Subject: Re: Front fork height on GL1500



Veteran

Posts: 155
1002525
Location: Eastern WA
Thanks,
I had completely forgotten that I could raise the tubes in the fork this this bike. I'll have to see if the tubes still clear all the plastic with the ez steer. That would make it easier to lower again without
taking the fork apart. I am not sure how much the front fork will sag with the new springs and the car. I am going to try to measure every thing related to the alignment before I take it apart. That way if it handles worse after the changes I can move it closer to what it was before. I live on a washboard dirt road and it is really bad this year. Having the fork springs sacked and no fork travel because of it just wasn't working. Too tough on the car and plastic on the bike no matter how slow you drove.

Edited by fastjoe 8/11/2015 1:46 PM
Top of the page Bottom of the page
VLAD
Posted 8/11/2015 1:47 PM (#85766 - in reply to #85705)
Subject: RE: Front fork height on GL1500



Extreme Veteran

Posts: 420
100100100100
Location: DENVER, COLORADO
fastjoe - 8/7/2015 12:28 PM
I understand the theory of raked trees like the Liberty and EZ steer. I am unsure how much the change in rake of the fork angle by raising the front 1" or slightly more,


I think you are wrong. Raked trees lower front end. At least it did on my bike. Make sure you check alignment of whole rig. I made mistake and did not do it after raked tree install and end up with rear tire eaten up in 500 miles.
Top of the page Bottom of the page
Hack'n
Posted 8/11/2015 4:01 PM (#85767 - in reply to #85705)
Subject: Re: Front fork height on GL1500



Expert

Posts: 4833
2000200050010010010025
Location: Boise, Idaho
I've raised the front forks with modified trees to level some bikes and not done so on others. I haven't noticed any significant difference in handling or tire wear either way.

Lonnie
Top of the page Bottom of the page
fastjoe
Posted 8/11/2015 5:58 PM (#85772 - in reply to #85766)
Subject: RE: Front fork height on GL1500



Veteran

Posts: 155
1002525
Location: Eastern WA
VLAD - 8/11/2015 10:47 AM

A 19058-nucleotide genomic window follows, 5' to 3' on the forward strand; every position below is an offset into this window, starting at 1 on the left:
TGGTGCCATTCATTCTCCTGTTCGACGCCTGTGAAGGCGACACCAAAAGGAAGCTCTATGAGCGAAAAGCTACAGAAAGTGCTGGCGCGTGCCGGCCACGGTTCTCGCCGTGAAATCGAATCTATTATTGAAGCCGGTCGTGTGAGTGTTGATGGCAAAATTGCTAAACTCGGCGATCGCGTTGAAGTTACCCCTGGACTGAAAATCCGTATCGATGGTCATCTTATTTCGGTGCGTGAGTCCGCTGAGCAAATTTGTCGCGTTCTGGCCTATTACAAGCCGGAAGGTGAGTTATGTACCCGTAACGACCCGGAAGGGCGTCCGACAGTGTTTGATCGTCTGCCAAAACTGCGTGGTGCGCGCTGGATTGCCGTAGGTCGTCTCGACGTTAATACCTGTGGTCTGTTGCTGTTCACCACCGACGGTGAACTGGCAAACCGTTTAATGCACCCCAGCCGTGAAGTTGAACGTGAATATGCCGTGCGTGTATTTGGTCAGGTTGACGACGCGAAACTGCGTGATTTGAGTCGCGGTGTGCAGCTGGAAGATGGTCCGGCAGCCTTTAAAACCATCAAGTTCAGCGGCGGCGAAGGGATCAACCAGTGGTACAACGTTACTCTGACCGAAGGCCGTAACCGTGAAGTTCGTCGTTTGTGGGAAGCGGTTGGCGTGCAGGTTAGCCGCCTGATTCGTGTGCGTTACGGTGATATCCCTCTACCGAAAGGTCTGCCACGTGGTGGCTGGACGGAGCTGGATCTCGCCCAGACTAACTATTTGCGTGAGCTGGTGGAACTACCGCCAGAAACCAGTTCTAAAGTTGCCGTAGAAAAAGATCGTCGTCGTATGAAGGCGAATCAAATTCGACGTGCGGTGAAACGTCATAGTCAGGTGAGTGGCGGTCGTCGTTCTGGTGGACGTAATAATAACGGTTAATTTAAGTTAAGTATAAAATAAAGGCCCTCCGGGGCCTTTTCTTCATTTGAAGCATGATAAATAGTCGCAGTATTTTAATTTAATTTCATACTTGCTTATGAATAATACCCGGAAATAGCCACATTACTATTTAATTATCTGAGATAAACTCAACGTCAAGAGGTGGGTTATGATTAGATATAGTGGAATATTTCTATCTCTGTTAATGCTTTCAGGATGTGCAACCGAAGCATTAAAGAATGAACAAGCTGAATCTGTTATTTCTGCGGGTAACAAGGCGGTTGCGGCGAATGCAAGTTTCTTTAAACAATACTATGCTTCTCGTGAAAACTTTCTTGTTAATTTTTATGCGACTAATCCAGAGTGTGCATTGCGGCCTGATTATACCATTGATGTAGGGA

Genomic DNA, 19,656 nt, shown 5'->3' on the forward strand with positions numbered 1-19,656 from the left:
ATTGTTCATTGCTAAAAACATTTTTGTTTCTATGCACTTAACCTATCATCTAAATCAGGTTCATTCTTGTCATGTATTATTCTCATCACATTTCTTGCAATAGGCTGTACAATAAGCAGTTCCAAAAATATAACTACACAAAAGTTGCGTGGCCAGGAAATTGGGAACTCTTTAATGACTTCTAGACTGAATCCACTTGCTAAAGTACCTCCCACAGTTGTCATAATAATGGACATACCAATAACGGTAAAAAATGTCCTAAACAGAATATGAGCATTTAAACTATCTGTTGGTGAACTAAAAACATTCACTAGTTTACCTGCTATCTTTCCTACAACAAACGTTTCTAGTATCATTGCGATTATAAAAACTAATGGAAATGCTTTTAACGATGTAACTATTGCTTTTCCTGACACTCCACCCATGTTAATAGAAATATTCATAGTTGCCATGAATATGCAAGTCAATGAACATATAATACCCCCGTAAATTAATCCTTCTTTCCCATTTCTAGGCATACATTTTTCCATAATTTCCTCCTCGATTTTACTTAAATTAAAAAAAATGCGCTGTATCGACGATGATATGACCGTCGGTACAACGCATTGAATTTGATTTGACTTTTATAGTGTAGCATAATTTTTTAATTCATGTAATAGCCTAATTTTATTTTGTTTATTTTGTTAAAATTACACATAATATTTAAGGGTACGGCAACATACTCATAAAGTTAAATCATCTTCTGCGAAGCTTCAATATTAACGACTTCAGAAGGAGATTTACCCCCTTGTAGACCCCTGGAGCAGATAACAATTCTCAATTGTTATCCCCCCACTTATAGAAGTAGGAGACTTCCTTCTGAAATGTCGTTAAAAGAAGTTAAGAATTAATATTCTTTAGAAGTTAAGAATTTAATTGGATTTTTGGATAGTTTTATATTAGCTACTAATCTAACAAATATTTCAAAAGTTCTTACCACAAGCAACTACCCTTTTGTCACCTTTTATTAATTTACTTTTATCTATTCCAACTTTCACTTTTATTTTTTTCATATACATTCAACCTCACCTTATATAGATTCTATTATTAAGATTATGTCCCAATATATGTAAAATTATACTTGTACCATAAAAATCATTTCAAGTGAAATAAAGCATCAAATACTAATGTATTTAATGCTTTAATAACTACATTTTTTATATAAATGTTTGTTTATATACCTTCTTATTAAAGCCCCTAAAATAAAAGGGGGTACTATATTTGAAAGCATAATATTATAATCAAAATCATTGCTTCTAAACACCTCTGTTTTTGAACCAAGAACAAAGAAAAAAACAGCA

fastjoe - 8/7/2015 12:28 PM
I understand the theory of raked trees like the Liberty and EZ steer. I am unsure how much the change in rake of the fork angle by raising the front 1" or slightly more,


I think you are wrong. Raked trees lower front end. At least it did on my bike. Make sure you check alignment of whole rig. I made mistake and did not do it after raked tree install and end up with rear tire eaten up in 500 miles.


Could be. I will definitely check everything before I start and after I am done.
It handles good right now so I would like to record where the alignment is now and try to duplicate it once the bike is in it's final heights.
I am not sure what to do about the tilt control so that I get apples and apples measurements but I think I saw something about where to set it in the directions.
I'll look at them again before I start. Thanks for the heads up.
Top of the page Bottom of the page
fastjoe
Posted 8/11/2015 6:05 PM (#85773 - in reply to #85767)
Subject: Re: Front fork height on GL1500



Veteran

Posts: 155
1002525
Location: Eastern WA
Hack'n - 8/11/2015 1:01 PM

I've raised the front forks with modified trees to level some bikes and not done so on others. I haven't noticed any significant difference in handling or tire wear either way.

Lonnie


Good to hear. I am hoping that changing the rake a little doesn't affect the trail enough to make it steer hard. That would be bad.
Top of the page Bottom of the page
AJ1200
Posted 8/12/2015 8:43 AM (#85785 - in reply to #85705)
Subject: Re: Front fork height on GL1500



Veteran

Posts: 299
100100252525
Location: Savannah Ga
I think as far as the tilt goes, if I understood what I was told you lower it almost or all the way down until the car is level and then you check everything. I am very happy with my setup but I'm going to be rechecking all my measurements again soon and plan on marking my actuator when I lower it to level the car, that way I can set it there every time and it be the same every time I need to check something if I make a change

Top of the page Bottom of the page
Hack'n
Posted 8/12/2015 11:37 AM (#85790 - in reply to #85705)
Subject: Re: Front fork height on GL1500



Expert

Posts: 4833
2000200050010010010025
Location: Boise, Idaho
I align with the actuator at the lowest position. No guesswork later, that way.

Lonnie
Top of the page Bottom of the page
Jump to page : 1
Now viewing page 1 [25 messages per page]
Jump to forum :
Search this forum
Printer friendly version
E-mail a link to this thread

 


Copyright 2004-2008, The United Sidecar Association — Built by BarringtonPress — Send your suggestions and comments to the webmaster
USCA Web usage policy



(Delete all cookies set by this site)
Running MegaBBS ASP Forum Software
© 2002-2017 PD9 Software